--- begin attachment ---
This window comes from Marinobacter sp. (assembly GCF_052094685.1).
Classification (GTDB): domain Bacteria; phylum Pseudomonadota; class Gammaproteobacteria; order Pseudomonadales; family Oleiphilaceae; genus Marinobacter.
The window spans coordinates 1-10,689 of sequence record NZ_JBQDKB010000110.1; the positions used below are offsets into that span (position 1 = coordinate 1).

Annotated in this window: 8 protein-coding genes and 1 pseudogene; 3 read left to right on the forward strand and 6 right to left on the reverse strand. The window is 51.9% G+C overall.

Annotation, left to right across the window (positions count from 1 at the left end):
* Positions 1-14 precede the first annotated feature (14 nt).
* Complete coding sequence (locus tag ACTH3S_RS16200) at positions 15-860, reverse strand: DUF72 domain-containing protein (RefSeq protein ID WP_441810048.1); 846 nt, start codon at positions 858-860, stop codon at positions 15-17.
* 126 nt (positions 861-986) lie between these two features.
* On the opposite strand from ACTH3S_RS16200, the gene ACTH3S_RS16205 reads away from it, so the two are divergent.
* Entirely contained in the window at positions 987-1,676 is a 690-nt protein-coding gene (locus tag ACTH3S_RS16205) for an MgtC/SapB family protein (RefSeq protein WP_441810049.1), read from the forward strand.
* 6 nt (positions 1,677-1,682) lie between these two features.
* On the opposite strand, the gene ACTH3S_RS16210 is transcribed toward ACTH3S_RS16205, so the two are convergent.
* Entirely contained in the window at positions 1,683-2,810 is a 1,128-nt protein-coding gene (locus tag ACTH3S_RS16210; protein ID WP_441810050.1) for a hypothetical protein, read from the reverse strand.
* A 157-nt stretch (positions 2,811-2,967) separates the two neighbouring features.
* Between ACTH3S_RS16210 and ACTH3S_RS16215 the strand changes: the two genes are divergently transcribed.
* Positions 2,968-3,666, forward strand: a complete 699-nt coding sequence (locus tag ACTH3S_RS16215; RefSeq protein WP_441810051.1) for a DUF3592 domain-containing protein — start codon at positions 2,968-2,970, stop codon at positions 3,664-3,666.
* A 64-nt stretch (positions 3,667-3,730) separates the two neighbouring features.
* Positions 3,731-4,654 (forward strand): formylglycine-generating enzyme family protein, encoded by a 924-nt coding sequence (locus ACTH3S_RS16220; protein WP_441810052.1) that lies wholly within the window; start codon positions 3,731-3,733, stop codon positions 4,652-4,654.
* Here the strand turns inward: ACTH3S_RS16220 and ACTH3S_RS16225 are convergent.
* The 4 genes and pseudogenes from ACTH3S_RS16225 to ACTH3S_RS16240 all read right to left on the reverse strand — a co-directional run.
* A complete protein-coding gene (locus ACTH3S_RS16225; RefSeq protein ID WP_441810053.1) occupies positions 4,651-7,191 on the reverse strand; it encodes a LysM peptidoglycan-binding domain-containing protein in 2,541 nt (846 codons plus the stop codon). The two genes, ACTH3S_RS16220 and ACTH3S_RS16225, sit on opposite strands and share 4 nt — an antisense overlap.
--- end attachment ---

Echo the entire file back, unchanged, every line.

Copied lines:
This window comes from Marinobacter sp. (assembly GCF_052094685.1).
Classification (GTDB): domain Bacteria; phylum Pseudomonadota; class Gammaproteobacteria; order Pseudomonadales; family Oleiphilaceae; genus Marinobacter.
The window spans coordinates 1-10,689 of sequence record NZ_JBQDKB010000110.1; the positions used below are offsets into that span (position 1 = coordinate 1).

Annotated in this window: 8 protein-coding genes and 1 pseudogene; 3 read left to right on the forward strand and 6 right to left on the reverse strand. The window is 51.9% G+C overall.

Annotation, left to right across the window (positions count from 1 at the left end):
* Positions 1-14 precede the first annotated feature (14 nt).
* Complete coding sequence (locus tag ACTH3S_RS16200) at positions 15-860, reverse strand: DUF72 domain-containing protein (RefSeq protein ID WP_441810048.1); 846 nt, start codon at positions 858-860, stop codon at positions 15-17.
* 126 nt (positions 861-986) lie between these two features.
* On the opposite strand from ACTH3S_RS16200, the gene ACTH3S_RS16205 reads away from it, so the two are divergent.
* Entirely contained in the window at positions 987-1,676 is a 690-nt protein-coding gene (locus tag ACTH3S_RS16205) for an MgtC/SapB family protein (RefSeq protein WP_441810049.1), read from the forward strand.
* 6 nt (positions 1,677-1,682) lie between these two features.
* On the opposite strand, the gene ACTH3S_RS16210 is transcribed toward ACTH3S_RS16205, so the two are convergent.
* Entirely contained in the window at positions 1,683-2,810 is a 1,128-nt protein-coding gene (locus tag ACTH3S_RS16210; protein ID WP_441810050.1) for a hypothetical protein, read from the reverse strand.
* A 157-nt stretch (positions 2,811-2,967) separates the two neighbouring features.
* Between ACTH3S_RS16210 and ACTH3S_RS16215 the strand changes: the two genes are divergently transcribed.
* Positions 2,968-3,666, forward strand: a complete 699-nt coding sequence (locus tag ACTH3S_RS16215; RefSeq protein WP_441810051.1) for a DUF3592 domain-containing protein — start codon at positions 2,968-2,970, stop codon at positions 3,664-3,666.
* A 64-nt stretch (positions 3,667-3,730) separates the two neighbouring features.
* Positions 3,731-4,654 (forward strand): formylglycine-generating enzyme family protein, encoded by a 924-nt coding sequence (locus ACTH3S_RS16220; protein WP_441810052.1) that lies wholly within the window; start codon positions 3,731-3,733, stop codon positions 4,652-4,654.
* Here the strand turns inward: ACTH3S_RS16220 and ACTH3S_RS16225 are convergent.
* The 4 genes and pseudogenes from ACTH3S_RS16225 to ACTH3S_RS16240 all read right to left on the reverse strand — a co-directional run.
* A complete protein-coding gene (locus ACTH3S_RS16225; RefSeq protein ID WP_441810053.1) occupies positions 4,651-7,191 on the reverse strand; it encodes a LysM peptidoglycan-binding domain-containing protein in 2,541 nt (846 codons plus the stop codon). The two genes, ACTH3S_RS16220 and ACTH3S_RS16225, sit on opposite strands and share 4 nt — an antisense overlap.